Winston Churchill's picture

Zimbabwe and/or Weimar are in the history books as examples of this

type of CB intervention.Both stock markets carried on rising.

"Humans biggest failing is not learning from history".

The USD is toast, hedge accordingly.

Bangin7GramRocks's picture

But that was through inflation. The Fed learned in 2008 that because of 401k's and instant access to information, the stock market is a national indicator of the health of our economy for 99% of the people. The Fed is directly or indirectly forcing the markets higher to increase comsumer sentiment artificially. And it's working on most of the people and the media. It's actual manipulation versus the other examples of hyper inflation .

LawsofPhysics's picture

It's working?  Less than half of the population has any sort of portfolio connected to the stock market.  In addition, the real cost of this manipulation-  food stamps, unemployment, disability etc.  is going up much faster.


Bangin7GramRocks's picture

What I mean is that if the same people who have a job but don't own stock saw the Dow Jones drop by 10,000 points, would instantly cancel vacations, new car purchases and any thoughts of buying a new house. They may be uninformed and ignorant, but most people are living life like the good times are here forever. A massive stock market drop would change their attitudes instantly. I am not implying that the Fed master plan will be successful long term.

LawsofPhysics's picture

"but most people are living life like the good times are here forever" - Sorry, not many i know, beside many of them that are also have huge debt loads and live this way regardless of what the "markets" are doing.  That which is not sustainable, will not continue, regardless.  Rewarding irresponsible behavior for so long will have consequences, hedge accordingly.

alangreedspank's picture

If you are in the market to make money, you sometimes need to do so if you are tyring to get a timing right. On the other hand, if you are an armchair commentator, of course "it's all BS". Knowing the Fed conducts POMOs is not enough...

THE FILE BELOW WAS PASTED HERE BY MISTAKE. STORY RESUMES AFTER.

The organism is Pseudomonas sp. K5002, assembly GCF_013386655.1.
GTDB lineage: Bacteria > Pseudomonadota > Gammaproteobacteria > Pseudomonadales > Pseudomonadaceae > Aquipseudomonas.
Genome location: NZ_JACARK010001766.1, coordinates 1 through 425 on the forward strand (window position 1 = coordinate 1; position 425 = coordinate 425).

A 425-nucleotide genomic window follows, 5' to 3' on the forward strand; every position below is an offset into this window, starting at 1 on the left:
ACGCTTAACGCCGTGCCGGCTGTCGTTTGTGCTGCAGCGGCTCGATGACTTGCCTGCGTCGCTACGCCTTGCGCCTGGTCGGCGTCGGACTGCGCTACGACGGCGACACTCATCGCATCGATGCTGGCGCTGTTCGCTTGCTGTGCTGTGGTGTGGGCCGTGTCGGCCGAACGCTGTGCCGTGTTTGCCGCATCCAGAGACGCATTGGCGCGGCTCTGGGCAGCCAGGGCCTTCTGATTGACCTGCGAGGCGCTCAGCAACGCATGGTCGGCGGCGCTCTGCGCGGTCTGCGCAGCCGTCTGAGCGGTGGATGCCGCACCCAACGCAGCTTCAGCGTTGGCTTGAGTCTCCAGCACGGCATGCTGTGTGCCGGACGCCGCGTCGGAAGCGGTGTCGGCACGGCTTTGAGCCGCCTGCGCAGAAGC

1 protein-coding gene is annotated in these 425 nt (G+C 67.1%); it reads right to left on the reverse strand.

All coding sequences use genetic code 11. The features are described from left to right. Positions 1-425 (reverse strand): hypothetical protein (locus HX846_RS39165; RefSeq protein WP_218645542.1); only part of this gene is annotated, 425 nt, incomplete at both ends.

wisehiney's picture

I thought those old secular bears were extinct.

Bearwagon's picture

I'll be blowed if we'll be!

GeorgeHayduke's picture

Ahhh, the 70's, when women wore short shorts and went bra-less with a halter, tank or tube top yet they didn't have two spare tires around their gut, a bugling butt bursting the seams of their shorts and tattoos everywhere. Many of the Classic rock songs of today were written then too.

Today isn't so much like then in several ways.

DoneThis2Long's picture

Ahhh ..... [rips the knob off to a large collection of venerables, leading with Humble Pie - "Hot Coffee"]. The days of boundless opportunities and a respected nation being built not dismantled. Just like today .... only reversed.

Reference Variable's picture

The existing data sets cannot predict what is in store for this market. You would need 1,000 years of data to predict what this market is going to do. While very technical and well researched, we've left fundamentals too far behind for this to have any relevance.

forwardho's picture

The existing data sets cannot predict what is in store for this market.

The idea of drawing conclusions from charts pre 2007 is assinine. Find a chart that shows the effect of TARP, Bailout, QE1-4. Everything has changed, never before in the history of finance has trillions of fiat been dumped into a market at a time when production of value across the board  is crashing.

Throw out the charts from the past.

We, all of us, are living in a fantasy, paid for with make believe fiat.

alangreedspank's picture

In other words, Fed's gonna have to raise rates (high) if you are going to have such a market. 

Spungo's picture

You mean this period of rising interest rates will be just like the 1970's period of rising interest rates? NO SHIT. Next you'll say the sky that is blue today will also be blue tomorrow.

Laughing Stock's picture

Good solid post...well thought out and actually contained some useful info